API Attacks

APIs simplify the architecture and delivery of application services and make digital interactions possible. Unfortunately, they also introduce a wide range of risks and vulnerabilities as a backdoor for hackers to break into networks. Through APIs, data is exchanged in HTTP where both parties receive, process and share information. A third party is theoretically able to insert, modify, delete and retrieve content from applications. This is nothing but an invitation to attack:

  • 62% of respondents did not encrypt data sent via API
  • 70% of respondents did not require authentication
  • 33% allowed third parties to perform actions (GET/ POST / PUT/ DELETE)

Attacks against APIs:

  • 39% Access violations
  • 32% Brute-force
  • 29% Irregular JSON/XML expressions
  • 38% Protocol attacks
  • 31% Denial of service
  • 29% Injections

Bot Attacks

The amount of both good and bad bot traffic is growing. Organizations are forced to increase network capacity and need to be able to precisely tell a friend from a foe so both customer experience and security are maintained. Surprisingly, 98% claimed they can make such a distinction. However, a similar amount sees web-scraping as a significant threat. 87% were impacted by such an attack over the past 12 months, despite a variety of methods companies use to overcome the challenge – CAPTCHA, in-session termination, IP-based detection or even buying a dedicated anti-bot solution.

Impact of Web-scraping:

  • 50% gathered pricing information
  • 43% copied website
  • 42% theft of intellectual property
  • 37% inventory queued/being held by bots
  • 34% inventory held
  • 26% inventory bought out

Data Breaches

Multinational organizations keep close tabs on what kinds of data they collect and share. However, almost every other business (46%) reports having suffered a breach. On average an organization suffers 16.5 breach attempts every year. Most (85%) take between hours and days to discover. Data breaches are the most difficult attack to detect, as well as mitigate, in the eyes of our survey respondents.

How do organizations discover data breaches?

  • 69% Anomaly detection tools/SIEM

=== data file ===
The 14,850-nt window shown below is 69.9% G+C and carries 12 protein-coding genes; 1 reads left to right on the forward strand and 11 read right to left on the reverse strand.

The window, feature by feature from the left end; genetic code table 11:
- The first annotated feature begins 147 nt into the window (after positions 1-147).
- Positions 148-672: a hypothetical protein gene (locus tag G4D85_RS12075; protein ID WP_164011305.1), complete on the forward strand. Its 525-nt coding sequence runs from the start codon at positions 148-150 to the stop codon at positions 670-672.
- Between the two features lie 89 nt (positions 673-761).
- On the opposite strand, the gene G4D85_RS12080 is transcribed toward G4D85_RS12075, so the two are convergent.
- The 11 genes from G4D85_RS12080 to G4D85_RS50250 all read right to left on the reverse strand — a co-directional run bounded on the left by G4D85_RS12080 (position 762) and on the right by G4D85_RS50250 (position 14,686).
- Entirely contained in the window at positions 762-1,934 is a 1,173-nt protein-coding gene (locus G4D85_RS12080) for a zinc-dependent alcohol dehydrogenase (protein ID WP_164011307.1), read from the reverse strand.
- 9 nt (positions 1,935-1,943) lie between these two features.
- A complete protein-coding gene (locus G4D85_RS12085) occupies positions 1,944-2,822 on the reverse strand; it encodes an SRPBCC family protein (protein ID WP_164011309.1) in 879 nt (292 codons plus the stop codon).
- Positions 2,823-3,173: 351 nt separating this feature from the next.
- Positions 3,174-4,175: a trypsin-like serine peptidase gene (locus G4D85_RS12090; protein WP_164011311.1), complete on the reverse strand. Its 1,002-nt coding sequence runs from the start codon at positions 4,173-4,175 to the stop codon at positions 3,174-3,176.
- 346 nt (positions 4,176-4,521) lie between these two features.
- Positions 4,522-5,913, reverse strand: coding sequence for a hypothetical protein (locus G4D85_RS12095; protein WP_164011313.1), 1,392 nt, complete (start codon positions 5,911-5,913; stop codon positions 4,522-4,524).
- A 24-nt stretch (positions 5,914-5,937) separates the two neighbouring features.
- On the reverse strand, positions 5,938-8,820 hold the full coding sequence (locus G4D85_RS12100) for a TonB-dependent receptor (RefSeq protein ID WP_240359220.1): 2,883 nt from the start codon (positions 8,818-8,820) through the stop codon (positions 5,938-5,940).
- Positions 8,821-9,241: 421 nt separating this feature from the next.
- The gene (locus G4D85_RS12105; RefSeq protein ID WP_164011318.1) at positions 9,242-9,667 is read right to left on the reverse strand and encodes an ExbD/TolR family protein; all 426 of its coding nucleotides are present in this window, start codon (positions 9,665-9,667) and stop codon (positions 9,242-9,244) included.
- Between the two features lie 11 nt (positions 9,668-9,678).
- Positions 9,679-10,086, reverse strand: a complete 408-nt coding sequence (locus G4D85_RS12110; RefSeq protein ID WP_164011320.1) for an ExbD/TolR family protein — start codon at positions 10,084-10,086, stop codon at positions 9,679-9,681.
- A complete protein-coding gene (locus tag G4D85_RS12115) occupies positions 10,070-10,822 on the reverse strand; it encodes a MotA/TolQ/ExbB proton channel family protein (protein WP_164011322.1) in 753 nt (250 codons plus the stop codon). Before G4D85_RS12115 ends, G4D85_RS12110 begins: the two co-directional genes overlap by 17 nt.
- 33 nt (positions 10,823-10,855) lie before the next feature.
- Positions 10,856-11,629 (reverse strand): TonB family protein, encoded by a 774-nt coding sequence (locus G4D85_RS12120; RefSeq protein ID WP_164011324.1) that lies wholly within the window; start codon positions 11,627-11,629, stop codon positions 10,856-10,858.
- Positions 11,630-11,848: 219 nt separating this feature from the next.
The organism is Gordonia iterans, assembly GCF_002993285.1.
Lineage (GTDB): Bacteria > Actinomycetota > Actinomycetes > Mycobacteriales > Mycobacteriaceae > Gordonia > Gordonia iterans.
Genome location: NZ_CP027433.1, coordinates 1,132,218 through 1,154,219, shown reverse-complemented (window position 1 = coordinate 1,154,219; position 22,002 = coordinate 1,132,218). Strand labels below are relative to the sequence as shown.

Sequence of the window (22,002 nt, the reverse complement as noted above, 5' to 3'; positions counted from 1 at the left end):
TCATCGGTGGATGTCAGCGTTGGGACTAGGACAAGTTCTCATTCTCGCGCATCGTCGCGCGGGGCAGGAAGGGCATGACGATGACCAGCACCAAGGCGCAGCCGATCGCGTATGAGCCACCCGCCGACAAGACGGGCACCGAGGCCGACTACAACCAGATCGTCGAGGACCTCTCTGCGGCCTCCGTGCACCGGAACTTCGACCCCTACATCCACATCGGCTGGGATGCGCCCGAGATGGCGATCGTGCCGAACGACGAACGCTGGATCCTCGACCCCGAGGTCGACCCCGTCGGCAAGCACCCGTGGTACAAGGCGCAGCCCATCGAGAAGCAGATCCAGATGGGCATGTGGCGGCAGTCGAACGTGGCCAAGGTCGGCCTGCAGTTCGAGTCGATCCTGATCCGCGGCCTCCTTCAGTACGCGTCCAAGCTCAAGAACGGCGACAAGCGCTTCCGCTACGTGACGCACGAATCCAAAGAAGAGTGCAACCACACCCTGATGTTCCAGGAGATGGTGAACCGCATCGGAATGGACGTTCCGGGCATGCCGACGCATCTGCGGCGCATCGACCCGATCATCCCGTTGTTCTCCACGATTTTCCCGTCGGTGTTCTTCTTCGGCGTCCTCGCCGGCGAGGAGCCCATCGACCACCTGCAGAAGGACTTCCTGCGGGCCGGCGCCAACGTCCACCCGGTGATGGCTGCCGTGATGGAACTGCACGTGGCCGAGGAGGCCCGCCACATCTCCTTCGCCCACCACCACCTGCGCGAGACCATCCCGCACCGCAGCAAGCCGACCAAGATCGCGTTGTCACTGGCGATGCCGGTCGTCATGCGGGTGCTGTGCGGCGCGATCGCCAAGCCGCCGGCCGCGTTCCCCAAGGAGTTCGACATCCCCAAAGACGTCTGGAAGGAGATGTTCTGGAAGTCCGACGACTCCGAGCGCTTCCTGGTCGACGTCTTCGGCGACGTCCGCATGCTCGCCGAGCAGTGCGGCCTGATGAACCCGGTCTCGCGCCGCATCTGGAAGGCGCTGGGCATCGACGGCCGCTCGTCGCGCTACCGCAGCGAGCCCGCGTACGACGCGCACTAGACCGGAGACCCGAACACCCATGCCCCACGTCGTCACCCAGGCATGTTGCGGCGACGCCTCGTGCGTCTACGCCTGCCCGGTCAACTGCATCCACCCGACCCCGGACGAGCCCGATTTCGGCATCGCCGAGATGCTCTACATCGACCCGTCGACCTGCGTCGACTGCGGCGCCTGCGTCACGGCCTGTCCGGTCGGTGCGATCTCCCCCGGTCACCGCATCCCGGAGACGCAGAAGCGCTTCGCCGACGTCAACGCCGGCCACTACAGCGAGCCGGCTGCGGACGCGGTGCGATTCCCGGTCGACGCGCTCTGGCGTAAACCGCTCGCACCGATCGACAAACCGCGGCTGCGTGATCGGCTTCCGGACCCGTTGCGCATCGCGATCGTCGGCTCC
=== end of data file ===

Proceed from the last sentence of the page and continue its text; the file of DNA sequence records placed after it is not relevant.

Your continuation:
• 51% Darknet monitoring service
  • 45% Information was leaked publicly
  • 27% Ransom demand

IMPACT OF ATTACKS

Negative consequences such as loss of reputation, customer compensation, legal action (more common in EMEA), churn (more common in APAC), stock price drops (more common in AMER) and executives who lose their jobs are quick to follow a successful attack, while the process of repairing the damage of a company’s reputation is long and not always successful. About half admitted having encountered such consequences.

Securing Emerging Application Development Frameworks

The rapidly growing amount of applications and their distribution across multiple environments requires adjustments that lead to variations once a change to the application is needed. It is nearly impossible to deploy and maintain the same security policy efficiently across all environments. Our research shows that ~60% of all applications undergo changes on a weekly basis. How can the security team keep up?

While 93% of organizations use a web application firewall (WAF), only three in ten use a WAF that combines both positive and negative security models for effective application protection.

Technologies Used By DevOps

  • 63% – DevOps and Automation Tools
  • 48% – Containers (3 in 5 use Orchestration)
  • 44% – Serverless / FaaS
  • 37% – Microservers

Among the respondents that used micro-services, one-half rated data protection as the biggest challenge, followed by availability assurance, policy enforcement, authentication, and visibility.

Summary

Is there a notion that organizations are confident? Yes. Is that a false sense of security? Yes. Attacks are constantly evolving and security measures are not foolproof. Having application security tools and processes in place may provide a sense of control but they are likely to be breached or bypassed sooner or later. Another question we are left with is whether senior management is fully aware of the day to day incidents. Rightfully so, they look to their internal teams tasked with application security to manage the issue, but there seems to be a disconnect between their perceptions of the effectiveness of their organizations’ application security strategies and the actual exposure to risk.

Read “Radware’s 2018 Web Application Security Report” to learn more.

Download Now

SecurityWAF

WAFs Should Do A Lot More Against Current Threats Than Covering OWASP Top 10

July 12, 2018 — by Ben Zilberman0

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Looking in the rearview mirror